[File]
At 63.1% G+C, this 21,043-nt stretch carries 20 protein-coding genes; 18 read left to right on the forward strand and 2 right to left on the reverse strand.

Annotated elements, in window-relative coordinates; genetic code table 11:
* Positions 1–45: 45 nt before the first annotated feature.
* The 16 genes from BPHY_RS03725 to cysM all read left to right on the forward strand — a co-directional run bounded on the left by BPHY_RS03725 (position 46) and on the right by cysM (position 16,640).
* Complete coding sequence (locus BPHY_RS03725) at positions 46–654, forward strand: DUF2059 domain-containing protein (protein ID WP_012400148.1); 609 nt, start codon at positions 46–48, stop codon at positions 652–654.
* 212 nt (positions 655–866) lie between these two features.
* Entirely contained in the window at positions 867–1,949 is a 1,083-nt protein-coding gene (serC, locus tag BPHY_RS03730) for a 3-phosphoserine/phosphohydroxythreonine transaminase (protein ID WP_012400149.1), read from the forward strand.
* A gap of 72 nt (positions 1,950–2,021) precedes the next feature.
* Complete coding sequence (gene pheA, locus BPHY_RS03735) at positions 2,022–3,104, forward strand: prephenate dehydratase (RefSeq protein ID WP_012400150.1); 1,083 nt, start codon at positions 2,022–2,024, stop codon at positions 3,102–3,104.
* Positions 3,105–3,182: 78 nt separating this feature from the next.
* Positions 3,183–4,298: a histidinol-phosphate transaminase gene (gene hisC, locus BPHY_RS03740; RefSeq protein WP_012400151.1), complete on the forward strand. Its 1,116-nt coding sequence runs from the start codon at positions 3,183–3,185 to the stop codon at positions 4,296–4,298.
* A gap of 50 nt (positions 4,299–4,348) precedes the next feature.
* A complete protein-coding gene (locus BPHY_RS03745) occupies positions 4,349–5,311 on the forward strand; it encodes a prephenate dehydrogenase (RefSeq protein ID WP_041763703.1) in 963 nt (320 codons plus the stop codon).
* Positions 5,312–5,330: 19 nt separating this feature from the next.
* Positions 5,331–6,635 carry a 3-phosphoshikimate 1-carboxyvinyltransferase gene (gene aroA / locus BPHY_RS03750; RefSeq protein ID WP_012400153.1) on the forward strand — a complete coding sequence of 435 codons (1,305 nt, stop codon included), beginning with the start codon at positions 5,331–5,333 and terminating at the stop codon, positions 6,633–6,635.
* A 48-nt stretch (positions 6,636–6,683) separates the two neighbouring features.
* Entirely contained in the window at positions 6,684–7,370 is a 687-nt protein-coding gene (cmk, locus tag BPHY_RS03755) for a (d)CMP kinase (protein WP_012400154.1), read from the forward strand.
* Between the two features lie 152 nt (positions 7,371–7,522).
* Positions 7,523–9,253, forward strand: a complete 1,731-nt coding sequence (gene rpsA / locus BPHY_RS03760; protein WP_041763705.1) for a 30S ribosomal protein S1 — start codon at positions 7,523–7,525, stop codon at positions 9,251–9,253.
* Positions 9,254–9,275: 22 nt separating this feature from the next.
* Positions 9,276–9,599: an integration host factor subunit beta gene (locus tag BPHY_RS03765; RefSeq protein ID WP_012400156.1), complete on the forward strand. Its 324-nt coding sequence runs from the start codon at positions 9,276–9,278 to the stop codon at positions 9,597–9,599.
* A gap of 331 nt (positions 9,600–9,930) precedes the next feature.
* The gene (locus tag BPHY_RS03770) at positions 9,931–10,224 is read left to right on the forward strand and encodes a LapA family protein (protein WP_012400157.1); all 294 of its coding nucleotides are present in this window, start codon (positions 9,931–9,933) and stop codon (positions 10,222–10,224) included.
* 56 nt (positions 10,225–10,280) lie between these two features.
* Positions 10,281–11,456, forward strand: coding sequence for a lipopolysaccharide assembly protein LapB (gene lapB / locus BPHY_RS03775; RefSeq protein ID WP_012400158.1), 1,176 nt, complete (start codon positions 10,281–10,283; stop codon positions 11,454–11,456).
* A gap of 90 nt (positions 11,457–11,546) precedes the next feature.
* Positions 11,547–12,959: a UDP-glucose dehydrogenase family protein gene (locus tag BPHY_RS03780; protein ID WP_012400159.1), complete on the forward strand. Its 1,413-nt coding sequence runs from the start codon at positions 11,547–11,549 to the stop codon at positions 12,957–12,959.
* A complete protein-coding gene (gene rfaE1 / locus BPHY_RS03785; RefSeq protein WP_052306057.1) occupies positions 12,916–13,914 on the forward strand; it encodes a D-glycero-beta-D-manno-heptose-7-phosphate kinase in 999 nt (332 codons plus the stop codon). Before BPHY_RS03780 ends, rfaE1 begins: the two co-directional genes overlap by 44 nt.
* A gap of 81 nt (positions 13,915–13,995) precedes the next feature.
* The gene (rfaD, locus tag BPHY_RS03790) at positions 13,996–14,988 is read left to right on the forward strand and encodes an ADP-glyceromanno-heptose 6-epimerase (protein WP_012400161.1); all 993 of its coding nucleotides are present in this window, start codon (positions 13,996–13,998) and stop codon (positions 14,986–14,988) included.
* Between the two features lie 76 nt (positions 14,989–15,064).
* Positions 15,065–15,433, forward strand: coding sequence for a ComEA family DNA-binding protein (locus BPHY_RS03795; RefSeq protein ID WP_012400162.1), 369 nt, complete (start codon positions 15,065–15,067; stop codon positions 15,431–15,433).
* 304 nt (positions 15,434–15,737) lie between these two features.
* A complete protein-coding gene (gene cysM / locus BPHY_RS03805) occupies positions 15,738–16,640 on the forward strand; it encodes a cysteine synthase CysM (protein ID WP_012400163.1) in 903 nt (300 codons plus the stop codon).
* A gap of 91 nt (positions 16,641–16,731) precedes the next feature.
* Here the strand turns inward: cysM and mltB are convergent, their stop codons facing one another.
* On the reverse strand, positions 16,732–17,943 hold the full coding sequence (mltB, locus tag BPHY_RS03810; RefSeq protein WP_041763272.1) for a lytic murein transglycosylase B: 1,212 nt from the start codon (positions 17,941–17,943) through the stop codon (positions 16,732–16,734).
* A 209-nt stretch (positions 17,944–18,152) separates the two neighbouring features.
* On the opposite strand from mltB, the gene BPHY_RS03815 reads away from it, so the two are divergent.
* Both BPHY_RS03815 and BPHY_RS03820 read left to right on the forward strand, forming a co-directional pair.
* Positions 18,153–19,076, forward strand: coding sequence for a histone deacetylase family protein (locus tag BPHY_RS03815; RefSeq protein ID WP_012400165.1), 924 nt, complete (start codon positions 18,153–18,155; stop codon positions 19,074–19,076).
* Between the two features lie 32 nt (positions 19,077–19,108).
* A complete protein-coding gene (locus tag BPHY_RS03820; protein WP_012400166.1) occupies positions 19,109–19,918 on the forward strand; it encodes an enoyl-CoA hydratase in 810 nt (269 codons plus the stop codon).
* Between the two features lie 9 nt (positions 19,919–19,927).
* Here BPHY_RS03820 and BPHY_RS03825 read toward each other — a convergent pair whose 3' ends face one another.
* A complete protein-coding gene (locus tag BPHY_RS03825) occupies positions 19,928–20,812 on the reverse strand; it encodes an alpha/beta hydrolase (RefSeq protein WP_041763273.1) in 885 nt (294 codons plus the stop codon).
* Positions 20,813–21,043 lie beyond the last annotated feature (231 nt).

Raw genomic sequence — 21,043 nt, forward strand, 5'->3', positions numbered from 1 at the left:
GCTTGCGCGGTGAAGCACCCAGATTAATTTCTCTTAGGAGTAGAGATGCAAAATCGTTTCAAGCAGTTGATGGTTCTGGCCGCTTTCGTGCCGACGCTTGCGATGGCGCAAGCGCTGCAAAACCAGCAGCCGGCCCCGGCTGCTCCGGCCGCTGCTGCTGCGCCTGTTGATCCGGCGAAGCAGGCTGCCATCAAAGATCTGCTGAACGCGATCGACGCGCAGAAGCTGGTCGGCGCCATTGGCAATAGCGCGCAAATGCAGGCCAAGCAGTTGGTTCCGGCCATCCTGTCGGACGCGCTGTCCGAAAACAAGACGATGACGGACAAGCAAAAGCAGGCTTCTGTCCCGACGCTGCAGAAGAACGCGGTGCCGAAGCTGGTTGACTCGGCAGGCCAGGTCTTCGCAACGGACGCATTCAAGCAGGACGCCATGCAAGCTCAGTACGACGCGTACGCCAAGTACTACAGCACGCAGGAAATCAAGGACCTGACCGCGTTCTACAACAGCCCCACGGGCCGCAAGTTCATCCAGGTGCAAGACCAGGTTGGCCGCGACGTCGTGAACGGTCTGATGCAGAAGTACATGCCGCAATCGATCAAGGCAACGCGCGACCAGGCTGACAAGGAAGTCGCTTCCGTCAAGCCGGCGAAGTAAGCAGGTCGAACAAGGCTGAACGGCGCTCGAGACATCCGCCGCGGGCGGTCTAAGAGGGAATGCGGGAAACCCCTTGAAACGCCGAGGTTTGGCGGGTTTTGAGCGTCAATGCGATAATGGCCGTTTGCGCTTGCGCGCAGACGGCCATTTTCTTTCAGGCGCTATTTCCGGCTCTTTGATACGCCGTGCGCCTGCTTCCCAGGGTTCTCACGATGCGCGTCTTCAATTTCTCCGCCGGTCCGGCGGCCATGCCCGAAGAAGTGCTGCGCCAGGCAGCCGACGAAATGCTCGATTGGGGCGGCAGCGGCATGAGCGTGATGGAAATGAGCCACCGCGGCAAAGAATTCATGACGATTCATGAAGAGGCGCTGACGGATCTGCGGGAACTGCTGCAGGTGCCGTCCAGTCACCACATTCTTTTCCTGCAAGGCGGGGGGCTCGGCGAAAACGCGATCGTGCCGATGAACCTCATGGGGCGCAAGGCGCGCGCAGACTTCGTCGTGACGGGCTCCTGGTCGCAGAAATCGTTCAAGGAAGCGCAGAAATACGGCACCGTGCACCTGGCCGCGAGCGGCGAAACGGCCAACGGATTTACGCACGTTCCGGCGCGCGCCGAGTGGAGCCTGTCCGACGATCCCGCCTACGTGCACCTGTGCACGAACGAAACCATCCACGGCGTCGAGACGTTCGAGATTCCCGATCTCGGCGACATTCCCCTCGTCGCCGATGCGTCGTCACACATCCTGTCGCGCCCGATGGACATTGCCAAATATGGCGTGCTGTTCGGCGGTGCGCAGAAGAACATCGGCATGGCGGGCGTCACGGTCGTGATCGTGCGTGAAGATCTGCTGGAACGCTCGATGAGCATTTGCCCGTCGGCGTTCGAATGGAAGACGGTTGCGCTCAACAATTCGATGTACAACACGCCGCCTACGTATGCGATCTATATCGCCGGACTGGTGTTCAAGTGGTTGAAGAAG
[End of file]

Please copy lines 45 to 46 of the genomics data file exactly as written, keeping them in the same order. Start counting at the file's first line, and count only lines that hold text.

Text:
* Here BPHY_RS03820 and BPHY_RS03825 read toward each other — a convergent pair whose 3' ends face one another.
* A complete protein-coding gene (locus tag BPHY_RS03825) occupies positions 19,928–20,812 on the reverse strand; it encodes an alpha/beta hydrolase (RefSeq protein WP_041763273.1) in 885 nt (294 codons plus the stop codon).